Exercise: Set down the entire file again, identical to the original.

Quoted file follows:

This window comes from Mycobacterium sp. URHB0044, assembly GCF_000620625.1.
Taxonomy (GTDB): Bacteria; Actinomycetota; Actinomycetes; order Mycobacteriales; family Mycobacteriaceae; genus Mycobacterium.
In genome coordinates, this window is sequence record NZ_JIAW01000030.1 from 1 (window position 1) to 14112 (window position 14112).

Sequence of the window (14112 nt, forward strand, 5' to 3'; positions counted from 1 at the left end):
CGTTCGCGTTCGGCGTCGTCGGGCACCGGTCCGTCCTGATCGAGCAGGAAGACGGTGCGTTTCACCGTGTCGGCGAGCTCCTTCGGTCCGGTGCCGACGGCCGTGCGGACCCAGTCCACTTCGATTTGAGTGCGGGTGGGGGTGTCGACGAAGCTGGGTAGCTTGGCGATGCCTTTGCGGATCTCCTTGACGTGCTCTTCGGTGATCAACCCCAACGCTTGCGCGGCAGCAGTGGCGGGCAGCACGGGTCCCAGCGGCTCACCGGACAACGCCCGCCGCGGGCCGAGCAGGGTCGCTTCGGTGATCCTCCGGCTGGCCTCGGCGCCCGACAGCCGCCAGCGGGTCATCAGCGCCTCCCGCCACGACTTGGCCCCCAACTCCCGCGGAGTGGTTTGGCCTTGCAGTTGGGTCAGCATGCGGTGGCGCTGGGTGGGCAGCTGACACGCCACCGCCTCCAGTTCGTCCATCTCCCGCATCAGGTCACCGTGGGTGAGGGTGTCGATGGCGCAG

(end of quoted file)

This window comes from Mycobacterium sp. URHB0044, assembly GCF_000620625.1.
Taxonomy (GTDB): Bacteria; Actinomycetota; Actinomycetes; order Mycobacteriales; family Mycobacteriaceae; genus Mycobacterium.
In genome coordinates, this window is sequence record NZ_JIAW01000030.1 from 1 (window position 1) to 14112 (window position 14112).

Sequence of the window (14112 nt, forward strand, 5' to 3'; positions counted from 1 at the left end):
CGTTCGCGTTCGGCGTCGTCGGGCACCGGTCCGTCCTGATCGAGCAGGAAGACGGTGCGTTTCACCGTGTCGGCGAGCTCCTTCGGTCCGGTGCCGACGGCCGTGCGGACCCAGTCCACTTCGATTTGAGTGCGGGTGGGGGTGTCGACGAAGCTGGGTAGCTTGGCGATGCCTTTGCGGATCTCCTTGACGTGCTCTTCGGTGATCAACCCCAACGCTTGCGCGGCAGCAGTGGCGGGCAGCACGGGTCCCAGCGGCTCACCGGACAACGCCCGCCGCGGGCCGAGCAGGGTCGCTTCGGTGATCCTCCGGCTGGCCTCGGCGCCCGACAGCCGCCAGCGGGTCATCAGCGCCTCCCGCCACGACTTGGCCCCCAACTCCCGCGGAGTGGTTTGGCCTTGCAGTTGGGTCAGCATGCGGTGGCGCTGGGTGGGCAGCTGACACGCCACCGCCTCCAGTTCGTCCATCTCCCGCATCAGGTCACCGTGGGTGAGGGTGTCGATGGCGCAG